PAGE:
…if they are kept close to (or at) the surface, then there’s no need to waste money on those expensive CAT machines. Besides, if the services happen to be located right outside an expensive up-market car dealership, all the fancy electronic in those imported motors would probably lead to false readings. Just lay the cables in the trench and cover them over with a barrowful of quality concrete…..

…but remember not to smooth-out the concrete too much or it might become slippery. A textured surface offers extra traction for both pedestrians and vehicles.

Sadly, some parts of the city insist on cables and pipes being properly buried beneath the pavement. But how will these completely hidden utilities be located if a repair is necessary? The more enterprising crews leave a visual marker as to the precise location of their services. See if you can spot it in this photo…

…if you’re still not sure, it’s more or less smack-bang in the centre of the footpath.

Another vexed issue with city pavements is how to manage the competing requirements of pedestrians and vehicles. The generally accepted principle is to try to keep them apart, but at some point, pedestrians will need to cross over the bits reserved for vehicles, so rather than require the noble Portenos (natives of Buenos Aires) abseil down the 300-400mm drop between footway and carriageway, a dropped crossing can be provided at key locations…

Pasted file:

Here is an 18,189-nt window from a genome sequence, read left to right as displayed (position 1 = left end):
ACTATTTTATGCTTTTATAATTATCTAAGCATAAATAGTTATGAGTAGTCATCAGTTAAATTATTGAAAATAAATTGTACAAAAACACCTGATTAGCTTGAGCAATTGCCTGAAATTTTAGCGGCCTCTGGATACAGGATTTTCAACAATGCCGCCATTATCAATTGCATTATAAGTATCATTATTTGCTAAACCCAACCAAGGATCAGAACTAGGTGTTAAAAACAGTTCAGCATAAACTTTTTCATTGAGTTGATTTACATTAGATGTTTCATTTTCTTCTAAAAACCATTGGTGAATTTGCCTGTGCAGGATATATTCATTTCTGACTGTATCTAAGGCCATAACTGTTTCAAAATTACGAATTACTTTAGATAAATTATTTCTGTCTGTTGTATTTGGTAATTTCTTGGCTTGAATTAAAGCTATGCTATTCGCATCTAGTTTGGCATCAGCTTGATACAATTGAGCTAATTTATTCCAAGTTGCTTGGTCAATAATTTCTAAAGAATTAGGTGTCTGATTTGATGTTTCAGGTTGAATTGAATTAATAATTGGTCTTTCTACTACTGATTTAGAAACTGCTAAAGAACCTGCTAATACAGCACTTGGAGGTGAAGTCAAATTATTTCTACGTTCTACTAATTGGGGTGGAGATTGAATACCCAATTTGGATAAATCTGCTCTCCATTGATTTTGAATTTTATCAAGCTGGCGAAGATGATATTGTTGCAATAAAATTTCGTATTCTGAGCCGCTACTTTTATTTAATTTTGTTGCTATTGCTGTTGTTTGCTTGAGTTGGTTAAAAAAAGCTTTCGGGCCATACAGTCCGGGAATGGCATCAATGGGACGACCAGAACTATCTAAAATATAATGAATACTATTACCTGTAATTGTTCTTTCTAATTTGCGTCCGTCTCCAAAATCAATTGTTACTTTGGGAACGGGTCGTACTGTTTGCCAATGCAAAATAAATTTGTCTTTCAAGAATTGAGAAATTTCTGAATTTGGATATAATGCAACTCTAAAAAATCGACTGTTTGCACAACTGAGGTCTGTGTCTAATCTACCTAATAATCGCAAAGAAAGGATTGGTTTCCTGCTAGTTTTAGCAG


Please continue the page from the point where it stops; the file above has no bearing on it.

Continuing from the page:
… it might not be the prettiest of dropped crossings, but it does have a form of blister paving a round the perimeter to alert the visually impaired of its presence. Not much of a contrast though, is there. What if they used a different colour for the blister tactiles? They could use a subtle shade of buff, as they do in that Europe….

…what’s not to like?

Still, there’s a lot of work involved. If only they could come up with some form of pre-form kit that contained all necessary components and provided a professional-looking transition…


Actually, it’s easy to take the piss out of the paving in any city. There’s a real shocker of a tumbled CBP corner in my home town of Warrington, and we’ve all seen iffy pavements in London, Dublin, Cardiff and Edinburgh (don’t mention the Royal Mile!), so if I’ve been harsh on Buenos Aires, then I’ll finish on a positive note.

Wooden block pavers. They were used in that London in the 1840s in an attempt to reduce road noise from horse’s hooves, and while these are long gone, there are still some on show at the entrance to Trinity College at College Green in Dublin, but the largest expanse of new wood pavers I’ve ever seen is to be found in dockside La Boca, Buenos Aires….

… they might look like a dirty light brown stone or concrete paver in the photie above, but they definitely *are* wooden blocks. Unfortunately, I was on an open-top tourist bus when I spotted them, so the best close-up I can manage to prove my point is….

… convinced now?